What is it about certain ages that stir our emotions? Emotions that are both jubilant at one end and sometimes bittersweet at the other. You know the ages I’m referring to….1, 5, 10, 13, 16, 18, 21, 40, 65, 100 (if we should be so lucky). My youngest little buddy just turned 5 and I’m feeling a bit melancholy about it. I don’t know why. Maybe because he is the youngest and I know these stages don’t last forever. He still brings me treasures just like his older brother used to do. Tiny daisies, crumpled dandelions, little rocks and sticks. All of which I slip into my pockets for safe keeping. I tell him that I put them in there to keep the treasures safe and anytime I’m missing him, I just pull one out. He’s at that wonderful age where a flick of your entire hand lets one know how old you are. If he were with you right now he’d tell you that he’s 5, he has two loose teeth and he starts Kindergarten in the fall. He couldn’t be more pleased.
One of my dearest, closest friends recently called. She had been looking at a photograph of the two of us with our eldest daughters. She said to me a little wistfully, “I look at that picture and they just look so much older than I realized. I can’t believe it. Gads.” Our daughters have grown up together since they were babies and I have loved watching them do just that but looking at the photograph myself, I have to admit…they are closer to the women they will become than the little girls they once were. My daughter will be 13 in a month. She’s thrilled. I remember my 13th Birthday well. Who was there. What I was wearing (purple velour.) I loved it. I received a tube of multi-flavored lip smackers and my very own flute. How interesting…how surreal to have your children be an age you remember so well. And if one of my children is that age…what does that make me?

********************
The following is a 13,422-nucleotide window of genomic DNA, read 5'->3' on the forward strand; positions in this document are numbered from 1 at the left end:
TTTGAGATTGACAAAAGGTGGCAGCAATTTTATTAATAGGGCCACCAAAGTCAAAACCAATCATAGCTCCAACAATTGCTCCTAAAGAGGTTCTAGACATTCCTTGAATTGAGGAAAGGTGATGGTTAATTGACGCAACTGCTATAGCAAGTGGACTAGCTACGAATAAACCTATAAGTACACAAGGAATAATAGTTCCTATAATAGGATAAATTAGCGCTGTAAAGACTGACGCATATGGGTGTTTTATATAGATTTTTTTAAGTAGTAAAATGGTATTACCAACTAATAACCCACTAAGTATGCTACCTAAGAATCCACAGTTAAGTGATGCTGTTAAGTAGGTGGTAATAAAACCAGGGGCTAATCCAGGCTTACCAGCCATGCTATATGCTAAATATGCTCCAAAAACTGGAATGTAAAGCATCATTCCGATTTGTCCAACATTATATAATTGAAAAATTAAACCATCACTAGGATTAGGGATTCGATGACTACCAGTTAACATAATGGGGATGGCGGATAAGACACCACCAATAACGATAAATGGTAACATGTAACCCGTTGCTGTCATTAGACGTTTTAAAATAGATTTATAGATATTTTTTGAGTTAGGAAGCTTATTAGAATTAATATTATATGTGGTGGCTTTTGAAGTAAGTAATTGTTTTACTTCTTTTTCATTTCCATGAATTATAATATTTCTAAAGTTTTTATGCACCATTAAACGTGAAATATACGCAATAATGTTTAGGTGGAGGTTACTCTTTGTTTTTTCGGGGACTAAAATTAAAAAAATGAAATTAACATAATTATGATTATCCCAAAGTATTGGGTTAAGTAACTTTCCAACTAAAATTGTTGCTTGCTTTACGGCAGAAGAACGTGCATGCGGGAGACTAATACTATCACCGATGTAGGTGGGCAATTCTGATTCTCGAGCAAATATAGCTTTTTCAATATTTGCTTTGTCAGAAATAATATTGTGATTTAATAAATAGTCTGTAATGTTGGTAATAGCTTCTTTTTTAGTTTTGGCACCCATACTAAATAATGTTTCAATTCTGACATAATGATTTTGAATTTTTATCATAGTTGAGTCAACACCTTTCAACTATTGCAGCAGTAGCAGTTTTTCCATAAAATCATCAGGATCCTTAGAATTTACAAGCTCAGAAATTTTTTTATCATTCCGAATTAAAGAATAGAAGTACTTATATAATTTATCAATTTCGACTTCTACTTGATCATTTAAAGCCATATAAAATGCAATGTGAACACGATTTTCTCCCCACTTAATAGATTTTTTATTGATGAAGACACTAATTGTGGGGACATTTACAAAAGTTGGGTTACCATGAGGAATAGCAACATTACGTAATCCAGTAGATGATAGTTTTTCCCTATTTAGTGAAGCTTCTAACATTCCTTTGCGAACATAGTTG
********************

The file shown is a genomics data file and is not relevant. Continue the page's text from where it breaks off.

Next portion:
I must have these thoughts in the forefront of my mind. These thoughts about my children growing older. About me growing older. I was in the kitchen with my 10-year old son and I happened to notice the size of his feet. They are enormous. And, out of nowhere, I started singing, “Where is the little boy I carried….” (My own version of the lyrics.) He, of course, was mortified and left the room. Then this weekend, I happened to be at the lovely and sweet wedding of my brother and his beautiful new wife. My son had slipped those big feet out of his normal basketball shoes and into some dapper black loafers. He wore a suit and a tie and had a look of pure confidence on his face. Of utter satisfaction. As he stood at the edge of the aisle, waiting to perform his “ushering” duties, I felt my throat thicken because for the first time, I saw glimpses of the grown-up man he’s headed for. He’s always been “just boy” for me. And, while he still is a young boy, I could see bits of the future in the way he stood.